The Law Society published a document calling for Employment Tribunal Reforms.
The independent professional body for solicitors undertook the review to check whether the Employment Tribunal framework and employment dispute resolution system was meeting the needs of society. We have summarised their proposals and explained the rationale behind them for you.
The review called ‘making employment tribunals work for all’ found that the introduction of Employment Tribunal fees has created a barrier to justice, with the proof being a 60% decrease in the number of cases taken to the Employment Tribunal since June 2013.
The review also says that “the reduction in assistance available from voluntary advice centres, as a result of cuts in legal aid and local authority funding, has also made the decision to bring a claim more difficult.” The Law Society hopes that the reforms they suggest would bring about a restructure of the Employment Tribunal fees regime as it currently stands and create an employment law system that is accessible for everyone.
There have been several significant changes in employment law over recent years, but the Law Society’s view is that the Employment Tribunal has not evolved with these changes.
The Law Society concludes that changing the structure of Employment Tribunals would enable it to better deal with the different types of employment disputes that now exist. To find out who claims at Employment Tribunals and what different types of employment disputes you can claim for read our blog All About Employment Tribunals.
The Law Society suggests the introduction of a Gatekeeper. The gatekeeper will make the Employment Tribunal framework easier to navigate for individuals because they would be the sole point of entry. This should help to make employment disputes less confusing for employees and employers.
It would be the gatekeeper’s job to allocate cases to an appropriate level (one to four) so that they don’t take longer or cost more than is necessary. Cases would be allocated according to their complexity and value within one working day of receiving all the relevant documents.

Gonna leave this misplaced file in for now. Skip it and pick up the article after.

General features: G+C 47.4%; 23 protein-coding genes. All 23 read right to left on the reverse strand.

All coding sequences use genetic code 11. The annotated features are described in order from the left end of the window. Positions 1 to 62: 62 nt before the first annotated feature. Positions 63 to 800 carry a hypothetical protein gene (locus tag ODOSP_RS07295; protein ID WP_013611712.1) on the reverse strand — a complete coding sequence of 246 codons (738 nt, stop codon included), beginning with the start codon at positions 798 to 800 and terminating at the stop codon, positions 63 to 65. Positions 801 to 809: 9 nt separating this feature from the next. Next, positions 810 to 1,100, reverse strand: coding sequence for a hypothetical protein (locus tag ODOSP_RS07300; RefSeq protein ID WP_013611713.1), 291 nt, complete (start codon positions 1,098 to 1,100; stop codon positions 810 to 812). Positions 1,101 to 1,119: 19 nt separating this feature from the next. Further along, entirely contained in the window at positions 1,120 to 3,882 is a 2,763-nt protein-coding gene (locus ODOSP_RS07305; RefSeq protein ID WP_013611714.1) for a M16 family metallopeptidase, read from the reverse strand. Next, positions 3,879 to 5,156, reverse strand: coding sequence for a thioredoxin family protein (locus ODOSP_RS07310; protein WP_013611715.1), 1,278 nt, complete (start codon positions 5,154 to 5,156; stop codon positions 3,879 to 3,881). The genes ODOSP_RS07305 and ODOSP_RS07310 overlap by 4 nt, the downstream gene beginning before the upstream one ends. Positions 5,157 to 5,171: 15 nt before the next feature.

The most simple and straightforward cases where a judge can make a decision by just looking at documents. Due to the introduction of the Employment Tribunal fees regime many of these types of claims are no longer pursued. By introducing ‘Level 1’, workers on low pay would be able to enforce their statutory rights because it would operate in a cost effective manner.
Examples: unpaid wages, holiday pay.
Straightforward cases that need further investigation requiring a judicial inquisitorial approach. This means that evidence would be submitted before the hearing by both the employee and the employer and then at the hearing both can tell the judge their opinion on the case. Level 2 cases should be short because of the evidence submitted prior to the hearing and because cross-examination of witnesses would not be allowed.
Examples: failure to consult, redundancy payments.
This would make up most of the claims and the approach would be to encourage Early Neutral Evaluation (ENE) and Alternative Dispute Resolution (ADR) at an early stage. If ENE and ADR receive better promotion the benefits of solving disputes before going to a hearing will be experienced by more people.
The report highlights the importance of spreading awareness about ENE and ADR. The perceived high cost of ADR needs to be addressed and the perception that taking part in ADR is admitting defeat or less serious way of resolving employment disputes would need to be combated.
The most complicated cases, where cost regimes might apply, that must be heard in the civil court.
Examples: complex employment disputes such as disputes over restrictive covenants.
Slater and Gordon Lawyers are experts in employment law. If you have an employment law issue and wish to speak with an Employment Solicitor you can call us on freephone 0800 916 9060 or contact us online and we will call you back.